It’s probably the desire of most of us to remain in the job that’s comfortably familiar to us. We know the ins and outs, what’s expected and required, and how to navigate the social and political landscape that is the military. But sooner or later the job ends and you need to have prepared an ‘exit strategy’.
There are dozens of different transition scenarios that could be discussed, including involuntary, health related, reduction in forces, etc., but the most common are:
– Transition at retirement
– Transition beyond retirement
It’s not a matter of IF you stay or go, but rather WHEN.
Most will agree that having control of your destiny is one of the most powerful feelings we can enjoy, so in order to better prepare your ‘exit strategy’ it’s important to know your choices, options, and opportunities.
But before you begin the process you absolutely need to take full stock of your situation and at discuss the future with your companion, partner, or family. The next step in the process is to conduct a budget assessment. How much do you have coming in, how much do you have going out. Use this simple Budget Planner Calculator to give you a rough estimate of where you stand.
Whether your debt free or not, deciding to transition still requires a leap of faith. You will largely be leaving what you know and landing in the less known, which is why it’s vital to research, research, research, then go!
I recall a speaker explain how eagles teach their young to fly and was struck by how similar it is for we as humans to venture into the unknown. Typically an eagles nest is built using thorns and briers as its base and foundation. This is a lot like growing up or maturing through difficulties in our lives. In fact, if it were not for the thorns in our lives, we wouldn’t have the level of appreciation we have for the blooms of prosperity, health, ease, and success we enjoy.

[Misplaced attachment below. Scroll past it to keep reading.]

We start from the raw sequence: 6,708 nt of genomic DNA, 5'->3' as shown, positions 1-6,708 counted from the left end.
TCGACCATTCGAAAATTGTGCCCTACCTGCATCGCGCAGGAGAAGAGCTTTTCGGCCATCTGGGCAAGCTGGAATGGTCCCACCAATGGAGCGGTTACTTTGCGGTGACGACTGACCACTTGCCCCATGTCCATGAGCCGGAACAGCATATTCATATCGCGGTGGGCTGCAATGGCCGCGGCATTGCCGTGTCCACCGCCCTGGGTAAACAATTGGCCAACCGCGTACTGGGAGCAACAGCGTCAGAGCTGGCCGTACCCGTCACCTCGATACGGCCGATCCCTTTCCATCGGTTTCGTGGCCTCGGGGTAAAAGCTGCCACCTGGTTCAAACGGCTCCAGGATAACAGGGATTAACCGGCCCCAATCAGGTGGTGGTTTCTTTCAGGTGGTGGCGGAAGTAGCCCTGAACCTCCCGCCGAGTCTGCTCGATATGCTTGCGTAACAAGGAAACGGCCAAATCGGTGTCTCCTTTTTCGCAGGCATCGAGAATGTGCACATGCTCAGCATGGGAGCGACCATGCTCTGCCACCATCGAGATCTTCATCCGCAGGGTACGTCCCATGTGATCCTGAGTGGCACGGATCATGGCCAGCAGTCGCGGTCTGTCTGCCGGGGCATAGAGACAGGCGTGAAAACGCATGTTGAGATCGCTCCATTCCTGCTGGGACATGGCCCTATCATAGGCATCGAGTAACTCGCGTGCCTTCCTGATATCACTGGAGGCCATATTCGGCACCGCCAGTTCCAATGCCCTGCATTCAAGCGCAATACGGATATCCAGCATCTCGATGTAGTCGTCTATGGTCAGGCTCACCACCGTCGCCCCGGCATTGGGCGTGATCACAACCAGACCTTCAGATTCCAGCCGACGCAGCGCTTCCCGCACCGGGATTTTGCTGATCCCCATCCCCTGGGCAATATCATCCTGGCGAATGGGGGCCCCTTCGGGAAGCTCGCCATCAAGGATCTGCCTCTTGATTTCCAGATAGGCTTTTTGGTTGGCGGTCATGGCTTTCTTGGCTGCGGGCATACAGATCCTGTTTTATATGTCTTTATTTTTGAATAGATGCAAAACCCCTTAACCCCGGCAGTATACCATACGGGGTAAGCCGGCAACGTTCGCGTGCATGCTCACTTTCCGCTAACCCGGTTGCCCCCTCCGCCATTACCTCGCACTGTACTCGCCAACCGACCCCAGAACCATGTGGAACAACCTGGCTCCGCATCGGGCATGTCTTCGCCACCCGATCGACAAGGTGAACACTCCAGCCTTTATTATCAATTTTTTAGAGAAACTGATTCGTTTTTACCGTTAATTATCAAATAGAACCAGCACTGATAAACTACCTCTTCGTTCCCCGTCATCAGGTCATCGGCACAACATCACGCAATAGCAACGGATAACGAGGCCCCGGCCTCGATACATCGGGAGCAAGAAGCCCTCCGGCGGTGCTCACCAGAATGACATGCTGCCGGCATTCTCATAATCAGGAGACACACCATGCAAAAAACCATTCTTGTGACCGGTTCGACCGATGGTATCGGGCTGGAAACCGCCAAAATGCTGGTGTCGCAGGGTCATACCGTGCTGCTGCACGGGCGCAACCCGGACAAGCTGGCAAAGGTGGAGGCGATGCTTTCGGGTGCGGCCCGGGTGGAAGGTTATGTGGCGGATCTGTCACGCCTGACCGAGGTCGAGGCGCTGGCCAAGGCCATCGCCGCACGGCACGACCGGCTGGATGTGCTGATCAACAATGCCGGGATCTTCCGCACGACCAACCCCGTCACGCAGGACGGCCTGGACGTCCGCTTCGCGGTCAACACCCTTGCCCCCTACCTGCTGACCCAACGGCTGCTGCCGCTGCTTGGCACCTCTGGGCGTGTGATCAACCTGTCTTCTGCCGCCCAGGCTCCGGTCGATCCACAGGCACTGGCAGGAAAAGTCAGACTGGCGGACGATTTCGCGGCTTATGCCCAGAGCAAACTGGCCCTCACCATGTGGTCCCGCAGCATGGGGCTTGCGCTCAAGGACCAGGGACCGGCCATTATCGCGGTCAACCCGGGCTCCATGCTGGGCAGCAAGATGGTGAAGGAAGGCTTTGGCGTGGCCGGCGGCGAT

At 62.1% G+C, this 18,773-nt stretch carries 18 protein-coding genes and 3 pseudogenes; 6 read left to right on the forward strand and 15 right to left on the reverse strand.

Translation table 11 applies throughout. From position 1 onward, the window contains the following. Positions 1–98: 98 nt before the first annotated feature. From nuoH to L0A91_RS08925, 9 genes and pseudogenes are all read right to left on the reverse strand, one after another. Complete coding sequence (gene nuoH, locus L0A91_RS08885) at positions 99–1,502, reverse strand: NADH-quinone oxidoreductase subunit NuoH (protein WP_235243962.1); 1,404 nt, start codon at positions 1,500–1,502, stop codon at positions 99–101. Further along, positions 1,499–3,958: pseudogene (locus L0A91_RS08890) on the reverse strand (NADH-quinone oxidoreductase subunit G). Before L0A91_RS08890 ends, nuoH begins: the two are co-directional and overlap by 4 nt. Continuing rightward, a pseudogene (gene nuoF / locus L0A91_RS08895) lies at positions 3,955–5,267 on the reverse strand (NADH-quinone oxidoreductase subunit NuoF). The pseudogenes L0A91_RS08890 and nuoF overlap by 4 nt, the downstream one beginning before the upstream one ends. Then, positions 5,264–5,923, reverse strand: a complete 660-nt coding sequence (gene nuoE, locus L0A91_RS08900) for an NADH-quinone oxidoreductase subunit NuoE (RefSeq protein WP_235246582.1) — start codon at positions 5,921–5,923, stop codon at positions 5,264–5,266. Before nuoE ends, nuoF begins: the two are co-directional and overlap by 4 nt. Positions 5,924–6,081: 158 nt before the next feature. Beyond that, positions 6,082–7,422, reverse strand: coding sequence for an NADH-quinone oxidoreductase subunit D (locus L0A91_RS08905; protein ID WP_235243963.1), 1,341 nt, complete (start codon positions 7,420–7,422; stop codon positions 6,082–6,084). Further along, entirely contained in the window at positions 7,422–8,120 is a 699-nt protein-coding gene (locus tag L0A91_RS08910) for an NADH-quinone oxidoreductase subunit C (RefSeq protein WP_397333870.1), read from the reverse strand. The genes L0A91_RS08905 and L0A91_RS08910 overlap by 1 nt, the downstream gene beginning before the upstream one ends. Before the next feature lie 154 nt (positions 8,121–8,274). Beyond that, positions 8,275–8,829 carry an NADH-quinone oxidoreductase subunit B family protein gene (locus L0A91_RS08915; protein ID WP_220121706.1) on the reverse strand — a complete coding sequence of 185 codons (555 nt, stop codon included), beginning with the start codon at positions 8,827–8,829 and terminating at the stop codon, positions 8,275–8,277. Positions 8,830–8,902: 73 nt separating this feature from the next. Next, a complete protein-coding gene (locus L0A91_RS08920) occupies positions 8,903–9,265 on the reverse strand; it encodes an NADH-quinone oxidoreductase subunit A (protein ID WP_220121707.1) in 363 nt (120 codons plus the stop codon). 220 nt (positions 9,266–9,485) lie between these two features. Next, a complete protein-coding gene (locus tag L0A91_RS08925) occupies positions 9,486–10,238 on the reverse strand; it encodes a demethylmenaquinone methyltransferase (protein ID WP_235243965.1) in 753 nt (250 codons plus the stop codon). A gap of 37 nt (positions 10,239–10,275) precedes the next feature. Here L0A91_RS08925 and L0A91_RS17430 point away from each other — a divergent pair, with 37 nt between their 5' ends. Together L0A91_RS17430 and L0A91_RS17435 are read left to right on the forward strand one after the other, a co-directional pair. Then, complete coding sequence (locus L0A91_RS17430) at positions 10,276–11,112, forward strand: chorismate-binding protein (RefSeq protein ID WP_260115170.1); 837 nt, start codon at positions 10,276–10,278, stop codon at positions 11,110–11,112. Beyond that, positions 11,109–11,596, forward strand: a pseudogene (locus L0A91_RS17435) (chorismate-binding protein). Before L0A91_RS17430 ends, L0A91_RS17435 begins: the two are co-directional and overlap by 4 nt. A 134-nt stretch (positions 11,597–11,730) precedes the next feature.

The eagles nest is built at the highest most inaccessible place they can find for miles, and is subsequently covered with comfortable nesting materials, on which to comfort the egg. During the first few months of the newborn eagle’s life, they are cared for much like any other bird, but as the eagle matures the parents begin tearing apart the nest – moving from the rear of the nest toward the front (cliff facing). As the nest disintegrates the young eagle is forced to move away from the thorns and toward the edge where they eventually fall from the nest and learn to fly.
Relative to our government service it is inherent in us to feel compelled to move on, and rarely need to be edged out. But the difference is in the compelling; is it an internal feeling or sense, or an external force?
When we decide to transition, is it because we have grown beyond the boundaries of what the current position has to offer, or because we are no long physically and mentally capable of working at the same degree of competent we once were. Or, is it simply because we recognize that there is a time for ease after an arduous work life? The reasons varied, but the goal is the same – to do something we find meaning in.
1) Is our transition internally or externally motivated?
2) Do the pros of transitioning outweigh the cons of remaining?
3) Will the transition ultimately improve my life, my family, my health, my resources, relationships, etc., in some tangible way that staying will not?
If you have the choice, keep the options in your favor, consider how the transition will benefit you first, then others. This isn’t a nod to selfishness, but an acknowledgement that if you’re not satisfied with you, you can not truly help to satisfy others.
Take your first, second, and third steps toward a smoother, less anxiety ridden transition by preparing your plan today. Even if you don’t finish it today, if you get started today, then you’ll be that much more prepared for your tomorrow.
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